There are some suberb static steam engines that have seen service in industry and training colleges in the region alongside a range of technology ‘relics’ – from mid-20th century TV sets and reel to reel film to mini-disc players and Sony Walkmans. There are 19th century telegraph machines demonstrating the capacity to transfer information using electrical signals – a kind of pre-cursor to the internet, and there are telephones too, including such ‘old-fashioned’ things as car phones and mobile phones from the early years of this century. These exhibits show just how fast the technology aspect of our lives has changed in the last century or so.

The image below shows the huge metal amplifying horn that formed part of Charles Parsons’ early version of a music amplifier – the Auxetophone. The machine worked using an air control valve that was attached to the gramophone needle and then passed the pulses of air through into the horn to amplify the sound. It was extremely loud apparently at up to 90 decibels, with little in the way of volume control! Charles Parsons is rather better known as the inventor of the steam turbine and his first steam-driven vessel, the very impressive Turbinia, stands in her own gallery on the ground floor of the museum. The Auxetophone was merely a hobby project for Parsons. The horn stands around eight feet high (almost 2.5 metres).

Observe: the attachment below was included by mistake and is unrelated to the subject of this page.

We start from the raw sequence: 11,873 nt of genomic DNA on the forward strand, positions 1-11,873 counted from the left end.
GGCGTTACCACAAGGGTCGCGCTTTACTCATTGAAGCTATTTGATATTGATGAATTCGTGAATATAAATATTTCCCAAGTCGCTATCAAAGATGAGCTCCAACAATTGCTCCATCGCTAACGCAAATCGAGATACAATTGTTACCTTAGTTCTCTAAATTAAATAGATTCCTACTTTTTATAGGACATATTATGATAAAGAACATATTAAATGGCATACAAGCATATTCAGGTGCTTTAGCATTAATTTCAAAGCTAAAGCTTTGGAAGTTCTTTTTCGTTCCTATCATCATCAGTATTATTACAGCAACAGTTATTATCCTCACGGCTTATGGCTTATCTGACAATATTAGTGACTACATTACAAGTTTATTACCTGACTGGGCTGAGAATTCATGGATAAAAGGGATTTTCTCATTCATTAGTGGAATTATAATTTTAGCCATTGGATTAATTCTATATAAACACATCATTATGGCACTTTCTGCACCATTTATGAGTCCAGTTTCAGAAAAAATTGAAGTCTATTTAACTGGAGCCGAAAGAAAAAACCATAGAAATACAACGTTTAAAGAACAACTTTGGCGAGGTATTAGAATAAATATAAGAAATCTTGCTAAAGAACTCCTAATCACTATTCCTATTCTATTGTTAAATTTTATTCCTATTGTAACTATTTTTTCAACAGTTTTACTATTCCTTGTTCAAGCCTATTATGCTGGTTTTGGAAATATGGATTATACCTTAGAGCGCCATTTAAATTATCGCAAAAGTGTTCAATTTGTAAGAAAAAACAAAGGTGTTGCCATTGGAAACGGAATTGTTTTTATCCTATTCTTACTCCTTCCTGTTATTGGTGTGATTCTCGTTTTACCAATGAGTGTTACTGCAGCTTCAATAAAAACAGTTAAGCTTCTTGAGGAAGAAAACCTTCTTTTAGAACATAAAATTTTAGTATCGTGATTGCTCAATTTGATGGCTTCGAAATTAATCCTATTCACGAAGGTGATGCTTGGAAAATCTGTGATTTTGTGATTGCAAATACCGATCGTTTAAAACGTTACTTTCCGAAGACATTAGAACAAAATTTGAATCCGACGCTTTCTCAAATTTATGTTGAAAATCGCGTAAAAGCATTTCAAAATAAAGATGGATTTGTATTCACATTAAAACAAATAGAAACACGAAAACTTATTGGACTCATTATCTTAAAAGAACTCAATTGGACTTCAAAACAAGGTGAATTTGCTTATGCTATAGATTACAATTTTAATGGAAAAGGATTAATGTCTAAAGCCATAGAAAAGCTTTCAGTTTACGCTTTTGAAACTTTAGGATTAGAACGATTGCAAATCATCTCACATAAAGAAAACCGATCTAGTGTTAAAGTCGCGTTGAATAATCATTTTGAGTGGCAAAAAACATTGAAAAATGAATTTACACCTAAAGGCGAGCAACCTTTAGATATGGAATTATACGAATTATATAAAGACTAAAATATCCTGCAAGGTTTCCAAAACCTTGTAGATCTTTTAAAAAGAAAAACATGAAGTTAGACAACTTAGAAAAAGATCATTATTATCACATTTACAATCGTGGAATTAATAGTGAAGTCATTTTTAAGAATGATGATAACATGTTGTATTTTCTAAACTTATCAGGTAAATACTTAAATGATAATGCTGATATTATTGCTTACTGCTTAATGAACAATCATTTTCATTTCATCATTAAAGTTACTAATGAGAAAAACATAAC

The Auxetophone horn - part of the early music amplifier invented by Charles Parsons
The Auxetophone horn – part of the early music amplifier invented by Charles Parsons

The reason for our cultural caper to the Discovery Museum this week was to see a particular exhibition on one of our Victorian inventors from the North East, the chemist, Sir Joseph Wilson Swan. You may not be familiar with the name of Joseph Swan, but you are likely to be familiar with one of his most famous inventions – the lightbulb.

Early commercial lightbulbs on display in the Discovery Museum's Science Maze
Early commercial lightbulbs on display in the Discovery Museum’s Science Maze

As part of the exhibition, appropriately entitled “A Brilliant Mind: Sir Joseph Wilson Swan, 1828 – 1914”, the Science Museum in London had loaned several items including the original lamp that Joseph Swan used to demonstrate his invention in Newcastle and Gateshead in the early months of 1879. In 1880 Swan asked his friend, the inventor and industrialist William Armstrong, if he could try out his invention to light up Armstrong’s country house at Cragside in Northumberland. William Armstrong had previously created his own source of hydroelectricity using a stream that ran through the grounds of his house. I think it is very interesting that the first house in the world to be lit with electric lamps was also powered by renewable energy – and this was 1880!